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@futuromedia @Maria_Hinojosa @katiecouric @Stitcher @RedSox It'd be nice if she can invite her for something else not being immigration.



I would describe ‘Hugo’, Martin Scorsese’s new cinematographic attempt, as a fairytale for adults, that takes children into account, but it is not exactly directed at them. The pace of the film tends to be less crazy than other films with the same release date (Arthur Christmas, The Muppets), and therefore, less entertaining for younger viewers. However, there’s enough visual and emotional material here to distract them.

The film is based on Brian Seiznick’s bestseller ‘The Invention of Hugo Cabret’ and it focuses on Hugo (Asa Butterfield) an orphan child from the thirties that lives hidden in a station in Paris and is in charge of watches. The kid will find himself involved in a mysterious adventure when he tries to repair a broken robot that his father left unfinished. One day he meets a girl (Chloë Moretz) that seems to have the key to solving the mystery of the robot.  

‘Hugo’ in reality is a love letter to silent film and the importance of preserving movies for posterity. Whoever knows Scorsese’s life, will know that the film was made for his biggest passion in life – cinema. This reminds me of how Quentin Tarantino had a similar message in Inglorious Basterds. The style is not what we have come to expect from the master. First, the work is done in 3D and takes place in Paris. Secondly, the concept of the film is family oriented: he’s never done anything like it. The result is a spectacular experience, it is in itself, a dream come true.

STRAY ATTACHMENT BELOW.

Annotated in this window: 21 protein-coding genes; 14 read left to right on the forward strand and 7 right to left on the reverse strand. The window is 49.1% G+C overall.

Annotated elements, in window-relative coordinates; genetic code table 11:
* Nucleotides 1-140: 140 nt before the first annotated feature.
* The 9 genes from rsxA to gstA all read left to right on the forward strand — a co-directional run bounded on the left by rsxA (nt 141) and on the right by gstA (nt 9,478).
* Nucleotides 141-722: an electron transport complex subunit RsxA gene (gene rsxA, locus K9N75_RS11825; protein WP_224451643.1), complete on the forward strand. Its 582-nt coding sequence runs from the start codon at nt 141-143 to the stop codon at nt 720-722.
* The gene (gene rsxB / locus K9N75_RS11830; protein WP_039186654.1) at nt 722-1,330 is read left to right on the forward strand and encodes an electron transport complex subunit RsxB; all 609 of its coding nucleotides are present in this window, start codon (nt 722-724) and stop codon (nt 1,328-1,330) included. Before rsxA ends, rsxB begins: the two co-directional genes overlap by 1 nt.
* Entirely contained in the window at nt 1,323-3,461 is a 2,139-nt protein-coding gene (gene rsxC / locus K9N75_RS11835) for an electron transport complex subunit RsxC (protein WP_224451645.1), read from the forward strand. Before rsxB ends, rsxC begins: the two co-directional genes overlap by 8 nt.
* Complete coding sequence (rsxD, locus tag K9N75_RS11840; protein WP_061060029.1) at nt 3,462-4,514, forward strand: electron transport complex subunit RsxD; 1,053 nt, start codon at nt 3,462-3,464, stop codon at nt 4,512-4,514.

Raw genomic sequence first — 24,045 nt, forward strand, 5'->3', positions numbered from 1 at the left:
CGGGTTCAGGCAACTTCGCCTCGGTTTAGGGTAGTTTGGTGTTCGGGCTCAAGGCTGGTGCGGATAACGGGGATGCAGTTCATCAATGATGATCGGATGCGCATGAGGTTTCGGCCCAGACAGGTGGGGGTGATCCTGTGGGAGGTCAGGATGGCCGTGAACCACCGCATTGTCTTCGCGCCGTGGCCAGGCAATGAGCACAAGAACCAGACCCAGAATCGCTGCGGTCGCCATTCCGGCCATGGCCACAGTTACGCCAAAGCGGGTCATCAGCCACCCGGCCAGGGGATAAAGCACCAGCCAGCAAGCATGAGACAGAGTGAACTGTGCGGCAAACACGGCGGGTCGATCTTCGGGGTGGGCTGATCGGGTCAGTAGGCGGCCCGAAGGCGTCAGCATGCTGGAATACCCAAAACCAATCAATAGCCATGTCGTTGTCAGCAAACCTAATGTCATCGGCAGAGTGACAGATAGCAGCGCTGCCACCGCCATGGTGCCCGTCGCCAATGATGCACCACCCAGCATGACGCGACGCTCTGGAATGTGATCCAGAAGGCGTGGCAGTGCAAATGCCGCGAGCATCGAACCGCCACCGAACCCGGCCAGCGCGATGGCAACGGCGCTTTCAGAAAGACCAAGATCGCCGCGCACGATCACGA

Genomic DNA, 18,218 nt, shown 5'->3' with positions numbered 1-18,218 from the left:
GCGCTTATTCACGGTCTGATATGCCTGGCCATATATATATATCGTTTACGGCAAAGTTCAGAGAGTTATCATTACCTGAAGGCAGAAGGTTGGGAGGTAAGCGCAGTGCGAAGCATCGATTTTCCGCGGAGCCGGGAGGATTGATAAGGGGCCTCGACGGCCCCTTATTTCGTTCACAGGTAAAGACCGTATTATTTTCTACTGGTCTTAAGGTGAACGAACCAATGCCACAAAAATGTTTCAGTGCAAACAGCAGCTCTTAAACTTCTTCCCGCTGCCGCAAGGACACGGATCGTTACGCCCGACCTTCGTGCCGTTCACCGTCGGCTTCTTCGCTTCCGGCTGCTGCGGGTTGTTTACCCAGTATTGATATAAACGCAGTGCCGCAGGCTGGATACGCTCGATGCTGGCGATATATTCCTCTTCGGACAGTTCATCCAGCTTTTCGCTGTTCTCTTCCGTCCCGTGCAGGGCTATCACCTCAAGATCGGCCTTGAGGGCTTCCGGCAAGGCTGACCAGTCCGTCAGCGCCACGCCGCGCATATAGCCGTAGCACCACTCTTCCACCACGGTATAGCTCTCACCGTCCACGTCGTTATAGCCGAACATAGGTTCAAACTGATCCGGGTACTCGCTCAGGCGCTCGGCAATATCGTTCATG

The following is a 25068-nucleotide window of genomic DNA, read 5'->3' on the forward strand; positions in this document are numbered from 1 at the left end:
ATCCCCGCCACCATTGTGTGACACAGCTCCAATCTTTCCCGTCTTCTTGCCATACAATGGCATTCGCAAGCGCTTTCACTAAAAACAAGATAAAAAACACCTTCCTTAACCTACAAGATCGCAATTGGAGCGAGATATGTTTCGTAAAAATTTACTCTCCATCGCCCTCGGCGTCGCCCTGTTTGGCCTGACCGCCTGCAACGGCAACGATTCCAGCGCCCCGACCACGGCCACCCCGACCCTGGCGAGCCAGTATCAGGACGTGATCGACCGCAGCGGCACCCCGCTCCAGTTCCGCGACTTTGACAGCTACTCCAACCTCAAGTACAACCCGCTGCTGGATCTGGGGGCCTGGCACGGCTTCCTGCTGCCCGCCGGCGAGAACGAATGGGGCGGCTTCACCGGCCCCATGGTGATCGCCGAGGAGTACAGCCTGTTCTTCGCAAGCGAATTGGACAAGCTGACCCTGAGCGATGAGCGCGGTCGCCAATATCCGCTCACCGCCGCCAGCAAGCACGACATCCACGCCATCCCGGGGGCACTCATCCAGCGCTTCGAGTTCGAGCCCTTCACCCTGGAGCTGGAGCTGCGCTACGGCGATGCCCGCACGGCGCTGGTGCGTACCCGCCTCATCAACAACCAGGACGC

The characters in the film are colorful and the cast’s acting seems sincere, but the one that stands out is Sir Ben Kingsley known for his masterpiece ‘Ghandi’ from 1982. The youngsters Asa Butterfield (The Boy in the Striped Pajamas) and Chloe Moretz (Kick Ass) do a good job although it is obvious that the boy lacks acting chops. The cast includes Sacha Baron Cohen (Borat) who shows a dramatic side for the first time, Emily Mortimer and Richard Griffiths, Ray Winstone as Hugo’s drunken uncle, Jude Law as Hugo’s father, and Christopher Lee, as a librarian.  

The 3D experience is one of this year’s best. You only have to see the opening scene to understand how wonderfully Scorsese presented it.

‘Hugo’ is one of my favorite movies of the year because it is visually impressive, it uses 3D technology perfectly, the story is original and it connects me with my passion for movies, I like its adventurous plot and the characters are memorable. And of course, it is yet another chance to delight ourselves seeing a Scorsese film, one of the greatest directors in the history of cinema. What a luxury!  

Rated: PG for mild thematic material, some action/peril and smoking
Release Date: 2011-11-23
Screenplay: John Logan
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